Family Law, UCCJA: NORDIKE V. NORDIKE (SC 8/23/2007)

NORDIKE V. NORDIKE
FAMILY LAW:  UNIFORM CHILD CUSTODY JURISDICTION ACT
2005-SC-000809-DG.pdf
PUBLISHED: AFFIRMING
COURT: NOBLE
COUNTY: WARREN
DATE RENDERED: 08/23/2007

SC affirmed CA’s opinion denying Mother’s motion to amend an Agreed Order transferring jurisdiction over child custody and visitation from Kansas to Kentucky so that the Order also transferred child support jurisdiction to Kentucky. CA and TC both held that such an amendment could not be made due to lack of personal and subject matter jurisdiction. SC held that even this was not necessary, as jurisdictional problem was more fundamental: Mother did not move the Court to register and enforce or modify the child support decree, providing no justiciable controversy; and without a justiciable controversy, a court cannot obtain jurisdiction in the first instance.

On discretionary review, SC considered Mother’s appeal of CA’s denial of her motion to amend an Agreed Order transferring jurisdiction over issues of child custody and visitation to Kentucky, so that the Agreed Order also transferred jurisdiction of child support to Kentucky. For reasons other than those given by TC or CA, SC affirmed the opinion of CA.

After a long history of child-related disputes, and after both Father and Mother relocated from Kansas to other states, they entered an Agreed Order transferring jurisdiction of child custody and visitation to Kentucky. Mother moved KY TC to amend the Agreed Order to state that jurisdiction over all issues of child support were transferred to KY, claiming that child support was mistakenly not included in the Agreed Order. TC denied Mother’s motion, noting that it had not accepted jurisdiction over child support matters and lacked jurisdiction to do so per the Uniform Interstate Family Support Act, because it did not have personal jurisdiction over Father, who lived in Colorado. On appeal, CA noted the different statutory schemes necessary for modification of custody and support, and finding generally that both personal jurisdiction over Father and subject matter jurisdiction over child support matters were lacking.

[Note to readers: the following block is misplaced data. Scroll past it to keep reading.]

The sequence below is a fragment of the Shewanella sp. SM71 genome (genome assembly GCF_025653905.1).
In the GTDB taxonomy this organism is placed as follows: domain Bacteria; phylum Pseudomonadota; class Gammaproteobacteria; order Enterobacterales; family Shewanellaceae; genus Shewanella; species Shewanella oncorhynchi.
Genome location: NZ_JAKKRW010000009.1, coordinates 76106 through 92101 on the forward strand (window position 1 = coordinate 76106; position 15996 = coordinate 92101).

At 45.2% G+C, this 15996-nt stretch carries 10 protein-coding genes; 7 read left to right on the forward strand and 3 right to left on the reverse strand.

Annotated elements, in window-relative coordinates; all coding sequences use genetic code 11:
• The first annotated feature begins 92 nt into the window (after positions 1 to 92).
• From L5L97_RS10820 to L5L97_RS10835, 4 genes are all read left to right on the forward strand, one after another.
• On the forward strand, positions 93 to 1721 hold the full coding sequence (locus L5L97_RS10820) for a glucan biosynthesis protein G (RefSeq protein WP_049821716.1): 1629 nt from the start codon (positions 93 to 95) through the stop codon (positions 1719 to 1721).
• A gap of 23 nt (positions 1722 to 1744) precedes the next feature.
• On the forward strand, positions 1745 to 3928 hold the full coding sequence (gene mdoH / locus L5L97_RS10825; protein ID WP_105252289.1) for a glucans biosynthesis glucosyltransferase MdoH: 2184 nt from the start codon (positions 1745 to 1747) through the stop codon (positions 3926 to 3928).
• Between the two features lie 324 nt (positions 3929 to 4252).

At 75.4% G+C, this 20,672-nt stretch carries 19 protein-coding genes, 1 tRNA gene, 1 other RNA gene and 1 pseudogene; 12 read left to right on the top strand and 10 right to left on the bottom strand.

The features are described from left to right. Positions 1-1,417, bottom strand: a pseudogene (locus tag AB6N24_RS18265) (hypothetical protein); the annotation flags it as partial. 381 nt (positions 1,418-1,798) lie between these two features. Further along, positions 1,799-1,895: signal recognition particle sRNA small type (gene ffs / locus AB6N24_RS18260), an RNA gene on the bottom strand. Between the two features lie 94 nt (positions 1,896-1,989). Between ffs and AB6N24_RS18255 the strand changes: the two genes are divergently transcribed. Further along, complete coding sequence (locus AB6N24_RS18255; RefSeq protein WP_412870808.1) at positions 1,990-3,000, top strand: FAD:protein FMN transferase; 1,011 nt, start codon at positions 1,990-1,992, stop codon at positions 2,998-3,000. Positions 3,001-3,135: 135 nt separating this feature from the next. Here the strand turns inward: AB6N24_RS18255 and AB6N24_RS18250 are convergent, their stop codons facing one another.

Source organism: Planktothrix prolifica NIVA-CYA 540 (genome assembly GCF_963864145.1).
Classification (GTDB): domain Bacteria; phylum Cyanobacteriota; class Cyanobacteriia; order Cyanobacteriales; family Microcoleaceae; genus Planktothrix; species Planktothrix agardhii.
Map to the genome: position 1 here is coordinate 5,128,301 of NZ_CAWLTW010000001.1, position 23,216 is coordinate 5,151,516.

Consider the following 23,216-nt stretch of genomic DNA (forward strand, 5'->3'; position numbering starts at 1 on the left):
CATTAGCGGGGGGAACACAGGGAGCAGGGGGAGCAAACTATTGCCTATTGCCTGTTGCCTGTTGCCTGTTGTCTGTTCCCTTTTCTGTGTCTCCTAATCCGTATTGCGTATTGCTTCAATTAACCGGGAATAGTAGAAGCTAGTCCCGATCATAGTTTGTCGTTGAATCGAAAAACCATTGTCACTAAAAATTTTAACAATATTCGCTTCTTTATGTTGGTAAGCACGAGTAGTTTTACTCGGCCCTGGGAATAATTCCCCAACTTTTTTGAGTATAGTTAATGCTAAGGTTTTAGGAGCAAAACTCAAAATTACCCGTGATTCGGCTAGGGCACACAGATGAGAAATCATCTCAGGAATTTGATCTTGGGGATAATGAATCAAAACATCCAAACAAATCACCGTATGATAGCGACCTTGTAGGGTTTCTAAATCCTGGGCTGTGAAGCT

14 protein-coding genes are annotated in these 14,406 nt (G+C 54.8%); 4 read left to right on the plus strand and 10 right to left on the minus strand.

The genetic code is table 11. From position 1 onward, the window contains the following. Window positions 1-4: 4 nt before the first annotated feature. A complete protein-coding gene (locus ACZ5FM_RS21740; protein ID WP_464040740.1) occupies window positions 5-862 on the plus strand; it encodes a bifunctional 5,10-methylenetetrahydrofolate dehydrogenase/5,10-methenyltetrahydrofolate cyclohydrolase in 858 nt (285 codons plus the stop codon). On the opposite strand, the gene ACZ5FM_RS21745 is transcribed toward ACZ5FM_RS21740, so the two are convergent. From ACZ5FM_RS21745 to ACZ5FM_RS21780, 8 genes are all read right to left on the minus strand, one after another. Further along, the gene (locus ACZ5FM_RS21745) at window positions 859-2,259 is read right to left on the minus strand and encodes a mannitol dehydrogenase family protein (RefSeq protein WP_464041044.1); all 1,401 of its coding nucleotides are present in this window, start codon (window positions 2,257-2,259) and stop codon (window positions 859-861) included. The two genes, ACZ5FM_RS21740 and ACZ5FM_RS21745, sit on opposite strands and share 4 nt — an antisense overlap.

SC affirmed opinion of CA and TC, but on different grounds. SC noted that the case presented a jurisdictional problem, but it was not the type of jurisdictional problem contemplated by TC or CA. Rather, jurisdiction was not available in this case due to a procedural misstep by Mother: she never moved the court to register or modify the Kansas child support order, so there was no justiciable controversy. Essentially, Mother’s motion asked TC only to declare that it had jurisdiction over child support, so Mother could at some time in the future ask that support be modified. However, without a request by a party to take some action in a case, a court can never have jurisdiction over that particular matter. Because of the limitations of the UIFSA, only two actions could have been taken by TC at Mother’s request: register and enforce a child support decree; or register and modify a child support decree. In both situations, the petitioner must ask the court to do something with the decree by actively seeking registration and either enforcement or modification of it. There is no provision that allows a party—prior to seeking to register and then enforce or modify a decree—to ask the court to declare whether the requirements of either set of statutes has been met. A court would be required to address those specific requirements before reaching the merits of the motion for registration and enforcement or modification. But the question of the court’s authority to modify child support does not arise until it is actually put in dispute by the motion. Such a determination is not ripe absent a motion to modify.

SC also explained why Mother’s motion to amend could not be treated as a Motion for a Declaratory Judgment: “There is a temptation in this case to suggest that [Mother]’s motion was analogous to a Declaratory Judgment action, in that she sought to have jurisdiction declared before she proceeded. However, such a suit still requires that ‘an actual controversy exists . . . .’ The question of a court’s jurisdiction by itself, much like any dispute over a pure question of law not grounded in an actual claim, simply is not ‘a present actual controversy.’ Jurisdiction can only be addressed within an action itself, whether initiated through a complaint or a motion requesting relief, neither of which has been made in this case.”

As digested by Michelle Eisenmenger Mapes, Diana L. Skaggs + Associates.

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